compassion, collaboration & cooperation iN transistion
NEIL NORMAN | UPDATED: 08:16, Fri, Sep 7, 2018 • 4/5 stars
The Colour of Time by Dan Jones and Marina Amaral
This book, a collaboration between historian Dan Jones and Brazilian artist
Marina Amaral, takes 200 photographs from the century between 1850
and 1960 and renders them into colour with the aim of giving them greater
immediacy. It is a century of empires and revolutions, cataclysmic social
change and great technological progress.
Images from Russia before and after the revolution share pages with figures
before and after the American Civil War. Politicians and royalty alternate
with soldiers and peasants, labourers and assassins, the living and the dead.
The accompanying text is a marvel of compression.
Jones sketches with wry economy not only the historical context but the
purpose of the photograph, from documented reality to shameless
propaganda, from official portrait to candid snap.
Queen Victoria and Otto von Bismarck appear intractable, almost ruthless;
Abraham Lincolnʼs portrait is remarkable, the blue of his tie hinting at the
blue in his eyes.
In spite of the adage, the camera lies all the time.
The cannonballs on the site of the Battle of Balaclava are thought to have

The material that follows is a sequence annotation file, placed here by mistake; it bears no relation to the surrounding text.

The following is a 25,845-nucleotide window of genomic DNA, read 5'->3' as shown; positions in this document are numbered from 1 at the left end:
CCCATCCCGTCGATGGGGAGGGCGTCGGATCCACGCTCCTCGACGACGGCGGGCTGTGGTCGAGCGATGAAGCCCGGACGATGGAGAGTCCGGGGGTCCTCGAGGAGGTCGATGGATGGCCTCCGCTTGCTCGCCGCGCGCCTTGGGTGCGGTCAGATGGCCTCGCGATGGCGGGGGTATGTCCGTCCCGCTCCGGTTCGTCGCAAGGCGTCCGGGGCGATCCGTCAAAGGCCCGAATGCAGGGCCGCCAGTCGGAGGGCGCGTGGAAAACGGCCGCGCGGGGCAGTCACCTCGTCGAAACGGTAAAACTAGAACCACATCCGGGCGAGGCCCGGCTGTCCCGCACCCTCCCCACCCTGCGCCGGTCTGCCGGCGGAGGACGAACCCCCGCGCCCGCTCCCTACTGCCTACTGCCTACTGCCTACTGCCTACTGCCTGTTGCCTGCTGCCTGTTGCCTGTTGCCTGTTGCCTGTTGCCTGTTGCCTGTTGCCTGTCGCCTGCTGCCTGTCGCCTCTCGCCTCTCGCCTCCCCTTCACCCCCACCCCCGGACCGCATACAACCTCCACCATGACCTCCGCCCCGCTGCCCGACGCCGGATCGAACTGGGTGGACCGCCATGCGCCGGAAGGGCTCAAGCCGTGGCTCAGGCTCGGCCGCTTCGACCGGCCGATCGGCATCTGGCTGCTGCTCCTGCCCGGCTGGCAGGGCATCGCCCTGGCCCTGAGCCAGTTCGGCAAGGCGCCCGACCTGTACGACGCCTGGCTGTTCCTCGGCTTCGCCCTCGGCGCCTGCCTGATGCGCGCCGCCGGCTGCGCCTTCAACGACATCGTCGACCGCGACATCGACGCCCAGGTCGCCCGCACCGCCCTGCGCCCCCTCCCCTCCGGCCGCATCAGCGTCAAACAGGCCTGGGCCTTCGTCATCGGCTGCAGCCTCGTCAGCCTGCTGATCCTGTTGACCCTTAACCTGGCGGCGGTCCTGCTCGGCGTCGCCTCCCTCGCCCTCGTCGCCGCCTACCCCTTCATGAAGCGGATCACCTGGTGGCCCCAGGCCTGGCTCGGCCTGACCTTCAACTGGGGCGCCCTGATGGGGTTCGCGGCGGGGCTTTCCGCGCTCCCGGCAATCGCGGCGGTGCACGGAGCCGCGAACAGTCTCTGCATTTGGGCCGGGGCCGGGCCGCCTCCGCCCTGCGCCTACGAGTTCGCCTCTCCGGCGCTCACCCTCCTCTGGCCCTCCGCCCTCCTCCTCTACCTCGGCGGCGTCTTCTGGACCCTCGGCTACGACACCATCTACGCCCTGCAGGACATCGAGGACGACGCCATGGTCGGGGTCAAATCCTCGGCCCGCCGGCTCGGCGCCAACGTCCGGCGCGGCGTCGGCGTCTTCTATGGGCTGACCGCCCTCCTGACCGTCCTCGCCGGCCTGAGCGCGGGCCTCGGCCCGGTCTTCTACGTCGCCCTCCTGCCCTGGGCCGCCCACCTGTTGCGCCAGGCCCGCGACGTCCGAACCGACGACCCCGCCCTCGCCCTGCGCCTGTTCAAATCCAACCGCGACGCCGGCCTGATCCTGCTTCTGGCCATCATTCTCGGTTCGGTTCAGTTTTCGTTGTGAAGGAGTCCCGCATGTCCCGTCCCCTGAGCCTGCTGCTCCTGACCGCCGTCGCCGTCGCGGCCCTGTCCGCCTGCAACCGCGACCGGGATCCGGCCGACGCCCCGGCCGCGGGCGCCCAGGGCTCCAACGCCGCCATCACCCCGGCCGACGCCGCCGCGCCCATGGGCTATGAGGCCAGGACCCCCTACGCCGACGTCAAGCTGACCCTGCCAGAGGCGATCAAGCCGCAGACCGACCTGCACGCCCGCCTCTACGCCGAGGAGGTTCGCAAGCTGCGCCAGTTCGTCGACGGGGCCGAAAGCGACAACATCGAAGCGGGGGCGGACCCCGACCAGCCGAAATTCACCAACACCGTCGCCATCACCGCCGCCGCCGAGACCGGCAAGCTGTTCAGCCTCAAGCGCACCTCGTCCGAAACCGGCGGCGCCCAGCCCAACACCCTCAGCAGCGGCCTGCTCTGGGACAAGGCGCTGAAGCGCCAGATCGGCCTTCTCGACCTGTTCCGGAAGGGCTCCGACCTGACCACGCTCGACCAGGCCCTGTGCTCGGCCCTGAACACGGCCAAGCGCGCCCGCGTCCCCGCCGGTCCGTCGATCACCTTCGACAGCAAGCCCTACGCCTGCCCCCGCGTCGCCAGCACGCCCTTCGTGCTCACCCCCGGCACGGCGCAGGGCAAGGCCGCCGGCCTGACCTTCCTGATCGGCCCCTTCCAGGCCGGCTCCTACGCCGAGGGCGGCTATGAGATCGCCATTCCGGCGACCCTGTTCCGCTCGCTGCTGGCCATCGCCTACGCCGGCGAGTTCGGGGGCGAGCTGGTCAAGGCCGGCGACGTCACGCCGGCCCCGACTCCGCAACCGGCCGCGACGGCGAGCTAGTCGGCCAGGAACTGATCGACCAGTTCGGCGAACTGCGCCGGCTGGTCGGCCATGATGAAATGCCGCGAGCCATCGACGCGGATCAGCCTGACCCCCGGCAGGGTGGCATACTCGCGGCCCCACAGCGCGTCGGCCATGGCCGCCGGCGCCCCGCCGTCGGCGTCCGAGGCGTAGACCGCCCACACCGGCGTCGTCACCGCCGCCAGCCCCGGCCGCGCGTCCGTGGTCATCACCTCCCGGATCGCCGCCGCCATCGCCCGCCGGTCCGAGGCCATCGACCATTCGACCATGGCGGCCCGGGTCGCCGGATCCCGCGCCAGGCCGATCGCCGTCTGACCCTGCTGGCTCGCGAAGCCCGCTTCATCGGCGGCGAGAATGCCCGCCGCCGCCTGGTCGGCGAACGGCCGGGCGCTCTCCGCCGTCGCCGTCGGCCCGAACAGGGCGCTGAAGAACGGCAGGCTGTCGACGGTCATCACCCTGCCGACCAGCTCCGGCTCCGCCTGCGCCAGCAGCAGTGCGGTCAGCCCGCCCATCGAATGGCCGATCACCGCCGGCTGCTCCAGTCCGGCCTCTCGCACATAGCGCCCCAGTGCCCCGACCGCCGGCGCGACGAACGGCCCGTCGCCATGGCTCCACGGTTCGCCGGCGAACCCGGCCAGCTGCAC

been placed there by the photographer Roger Fenton to romanticise the
Charge of the Light Brigade.
The portrait by Alexander Gardner of would-be assassin Lewis Powell, who
stabbed US secretary of state William H Seward, depicts a confused, suicidal
young man as an insouciant rebel. Taken in 1865, it could be mistaken for
a portrait of River Phoenix.
Blues and reds dominate the pictures. Military uniforms and medals leap
from the pages. Images take on a new dimension in colour, carefully
balanced by Amaral to enhance skin tone, as in the photo of Amelia Earhart,
or add contextual weight as in the VJ Day photo of a sailor kissing a girl in
There is much to enjoy here.
As a history book, it acts as a fleeting guide to a tumultuous century.
BUT as an aesthetic experiment it is remarkably successful.
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